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available for general needs. As the hon. Gentleman said, it is sometimes easy to find money for specific projects. Schools and housing were the two examples that he gave. By making it available for general needs, we make money available for what might otherwise be seen as somewhat less glamorous causes.

Mr. Gunnell : I accept what the Minister says. I accept that we put in a considerable amount of money. I wondered whether perhaps some additional specific aid might be given. I agree that public support is more easily gained for specific aid, but I do not suggest that we should reduce the amount that we give to the general UNRWA budget.

Mr. Hogg : I understand that. The impression I gained from the hon. Gentleman--I am not being critical about this--was that he suggested that we should focus more than we do on special projects. I make the point that there are advantages in putting the money into the general spending policy because that requirement is less glamorous. The Commissioner-General finds it more difficult to find support for general outgoings than for specific projects, which attract general support.

We also contribute to UNRWA through the EC. The EC contributes at present about 30 million ecu a year, of which the UK's share is around one sixth, or about £6 million a year.

UNRWA's peace implementation programme, which was drawn up in response to the declaration of principles, deliberately included provision for refugees in Lebanon, Syria and Jordan. In Lebanon, there is a health programme, an education programme and a relief and social services programme.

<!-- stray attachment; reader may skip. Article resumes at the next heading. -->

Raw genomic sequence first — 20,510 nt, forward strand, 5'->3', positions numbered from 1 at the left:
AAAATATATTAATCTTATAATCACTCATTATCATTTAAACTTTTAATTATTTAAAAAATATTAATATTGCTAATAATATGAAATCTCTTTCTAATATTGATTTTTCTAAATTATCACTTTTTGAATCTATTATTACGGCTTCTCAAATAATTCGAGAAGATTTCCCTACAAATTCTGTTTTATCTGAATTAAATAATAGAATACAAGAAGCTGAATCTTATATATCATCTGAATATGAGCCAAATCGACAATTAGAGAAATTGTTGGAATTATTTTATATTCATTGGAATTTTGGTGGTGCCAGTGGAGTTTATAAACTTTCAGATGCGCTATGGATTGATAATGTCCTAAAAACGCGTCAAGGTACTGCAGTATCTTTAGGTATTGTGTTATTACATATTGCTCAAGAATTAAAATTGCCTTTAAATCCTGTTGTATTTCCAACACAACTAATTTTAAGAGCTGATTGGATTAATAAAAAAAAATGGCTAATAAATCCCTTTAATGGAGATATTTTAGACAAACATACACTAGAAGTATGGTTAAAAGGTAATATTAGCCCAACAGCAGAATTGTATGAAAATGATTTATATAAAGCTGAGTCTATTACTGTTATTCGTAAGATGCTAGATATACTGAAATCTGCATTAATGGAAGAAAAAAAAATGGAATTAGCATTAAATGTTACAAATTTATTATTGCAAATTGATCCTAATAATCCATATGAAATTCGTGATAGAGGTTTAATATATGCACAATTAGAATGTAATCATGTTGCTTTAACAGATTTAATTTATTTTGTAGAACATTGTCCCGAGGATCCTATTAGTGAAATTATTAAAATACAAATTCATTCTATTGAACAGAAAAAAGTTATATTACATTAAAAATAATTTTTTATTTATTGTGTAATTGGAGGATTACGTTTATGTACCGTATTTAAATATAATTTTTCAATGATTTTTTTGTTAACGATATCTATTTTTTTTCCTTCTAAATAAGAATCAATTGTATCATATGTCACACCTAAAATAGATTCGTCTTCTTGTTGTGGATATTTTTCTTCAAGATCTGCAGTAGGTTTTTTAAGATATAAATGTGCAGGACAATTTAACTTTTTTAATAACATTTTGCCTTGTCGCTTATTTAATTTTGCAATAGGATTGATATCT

Our own bilateral programme also addresses the situation of the Palestinians in Lebanon. Recently, the Overseas Development Administration agreed to spend nearly £200,000 in support of Palestinian refugees living in Lebanon.

The largest part of that funding is going through the charity Medical Aid for Palestinians--MAP--which works closely with the refugees and the Palestinian Red Crescent Society in the area of health. They are working on projects to restructure health services and develop primary health care and medical training in south Lebanon.

We also provided £10,000 in emergency aid through MAP to the Palestinians in Lebanon after the Israeli bombardment of southern Lebanon last July. That is another example of a situation where we cannot solve the root cause of the trouble, but we can, and do, play our part in easing the symptoms. This is always in parallel with the political pressure on the parties to reach agreement between themselves to solve the underlying dispute.

That is the approach which we will continue to adopt. Our support for all tracks of the peace process will continue unabated, both politically and economically. Only the success of that peace process will be able to find a permanent solution to the problem of Palestinian refugees. We hope that that settlement is not long in coming.

Question put and agreed to.

Adjourned accordingly at Three o'clock.